After a long battle with cancer, Mick Karn, best known as the bassist for innovative synth pop outfit Japan, passed away earlier today (Jan. 4).
Last June, it was announced on Karn’s official website that he was diagnosed with advanced stage cancer. He had been struggling financially in recent years — which partly prompted his move from London to Cyprus in 2004 — and an appeal had been set up for fans to make donations. Numerous friends, admirers, and former colleagues (most notably Midge Ure, Ultravox frontman and Band Aid mastermind) attempted to arrange large-scale fundraising concerts.
An official statement was posted Karn’s website:
It’s with profound sadness that we have to inform you that Mick finally lost his battle with cancer and passed away peacefully at 4:30 PM today, 4th January 2011, at home in Chelsea, London. He was surrounded by his family and friends and will be deeply missed by all.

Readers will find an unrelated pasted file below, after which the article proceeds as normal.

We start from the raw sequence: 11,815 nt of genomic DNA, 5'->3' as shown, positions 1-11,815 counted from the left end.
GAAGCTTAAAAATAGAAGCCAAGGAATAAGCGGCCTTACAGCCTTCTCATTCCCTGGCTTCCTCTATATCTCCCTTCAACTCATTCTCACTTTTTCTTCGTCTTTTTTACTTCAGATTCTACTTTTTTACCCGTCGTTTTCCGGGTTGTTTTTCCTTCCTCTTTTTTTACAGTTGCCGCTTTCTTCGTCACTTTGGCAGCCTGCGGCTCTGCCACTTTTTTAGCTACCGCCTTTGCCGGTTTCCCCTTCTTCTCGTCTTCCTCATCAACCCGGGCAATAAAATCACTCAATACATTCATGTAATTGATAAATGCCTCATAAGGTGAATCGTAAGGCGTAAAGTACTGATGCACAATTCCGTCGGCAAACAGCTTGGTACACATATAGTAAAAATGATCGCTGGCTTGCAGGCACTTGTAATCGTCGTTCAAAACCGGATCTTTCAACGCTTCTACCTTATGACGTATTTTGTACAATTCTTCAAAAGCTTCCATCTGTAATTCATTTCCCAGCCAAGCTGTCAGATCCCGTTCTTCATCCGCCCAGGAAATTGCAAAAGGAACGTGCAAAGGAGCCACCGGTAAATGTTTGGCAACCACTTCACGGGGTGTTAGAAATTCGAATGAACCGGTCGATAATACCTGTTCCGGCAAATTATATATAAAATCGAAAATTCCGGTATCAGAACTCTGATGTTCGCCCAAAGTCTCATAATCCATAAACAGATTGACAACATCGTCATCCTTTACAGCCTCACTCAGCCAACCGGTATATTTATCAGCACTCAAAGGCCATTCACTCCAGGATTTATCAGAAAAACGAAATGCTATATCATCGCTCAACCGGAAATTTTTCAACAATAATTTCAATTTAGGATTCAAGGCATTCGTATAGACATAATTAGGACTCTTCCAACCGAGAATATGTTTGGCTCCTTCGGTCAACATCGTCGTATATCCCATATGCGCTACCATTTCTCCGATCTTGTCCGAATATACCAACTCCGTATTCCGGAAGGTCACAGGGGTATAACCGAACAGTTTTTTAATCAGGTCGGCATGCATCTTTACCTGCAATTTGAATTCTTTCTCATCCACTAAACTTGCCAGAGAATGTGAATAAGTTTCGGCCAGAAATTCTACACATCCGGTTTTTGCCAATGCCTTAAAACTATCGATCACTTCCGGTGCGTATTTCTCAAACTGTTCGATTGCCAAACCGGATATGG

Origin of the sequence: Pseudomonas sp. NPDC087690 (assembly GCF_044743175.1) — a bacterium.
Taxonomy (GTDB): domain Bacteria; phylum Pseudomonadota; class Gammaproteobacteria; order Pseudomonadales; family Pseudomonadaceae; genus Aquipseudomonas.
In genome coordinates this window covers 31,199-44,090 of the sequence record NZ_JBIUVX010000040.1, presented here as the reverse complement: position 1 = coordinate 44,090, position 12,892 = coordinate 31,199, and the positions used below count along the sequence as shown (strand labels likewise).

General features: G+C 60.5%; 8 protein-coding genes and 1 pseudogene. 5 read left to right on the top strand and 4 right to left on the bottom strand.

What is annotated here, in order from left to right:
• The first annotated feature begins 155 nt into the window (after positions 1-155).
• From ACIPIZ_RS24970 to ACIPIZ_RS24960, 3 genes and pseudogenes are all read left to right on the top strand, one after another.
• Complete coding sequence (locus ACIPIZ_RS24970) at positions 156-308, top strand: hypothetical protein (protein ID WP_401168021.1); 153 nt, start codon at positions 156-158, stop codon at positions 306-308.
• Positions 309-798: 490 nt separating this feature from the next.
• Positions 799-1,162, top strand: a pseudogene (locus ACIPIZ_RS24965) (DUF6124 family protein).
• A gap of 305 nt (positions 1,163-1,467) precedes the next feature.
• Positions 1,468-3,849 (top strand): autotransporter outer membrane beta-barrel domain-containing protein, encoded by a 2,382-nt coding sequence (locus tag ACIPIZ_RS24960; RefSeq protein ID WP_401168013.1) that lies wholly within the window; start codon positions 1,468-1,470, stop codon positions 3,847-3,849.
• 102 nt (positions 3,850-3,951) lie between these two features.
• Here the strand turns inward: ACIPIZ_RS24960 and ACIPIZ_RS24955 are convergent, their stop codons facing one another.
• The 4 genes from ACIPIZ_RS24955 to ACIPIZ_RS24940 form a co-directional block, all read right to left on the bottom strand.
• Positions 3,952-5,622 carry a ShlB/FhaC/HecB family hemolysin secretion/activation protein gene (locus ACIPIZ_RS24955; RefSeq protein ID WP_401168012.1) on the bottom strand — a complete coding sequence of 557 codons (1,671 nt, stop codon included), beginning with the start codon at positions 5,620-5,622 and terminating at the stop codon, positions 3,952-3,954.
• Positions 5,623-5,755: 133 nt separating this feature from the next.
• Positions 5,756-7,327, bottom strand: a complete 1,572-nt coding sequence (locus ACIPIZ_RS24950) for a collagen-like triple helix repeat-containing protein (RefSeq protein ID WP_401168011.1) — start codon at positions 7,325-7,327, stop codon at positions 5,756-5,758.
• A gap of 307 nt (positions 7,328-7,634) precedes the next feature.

While they may not have had the crossover appeal as their early-’80s pop contemporaries (Duran Duran, for one), Japan is highly regarded as one of the most influential bands of the New Romantic era — particularly the band’s 1982 swan song, the Asian-tinged Tin Drum. After the band split that same year, Karn went on to form Dalis Car with Bauhaus frontman Peter Murphy and work as a session musician for Gary Numan, Kate Bush, and Joan Armatrading. He is widely regarded as a pioneer of the fretless bass, as observed below on the Old Grey Whistle Test with Japan: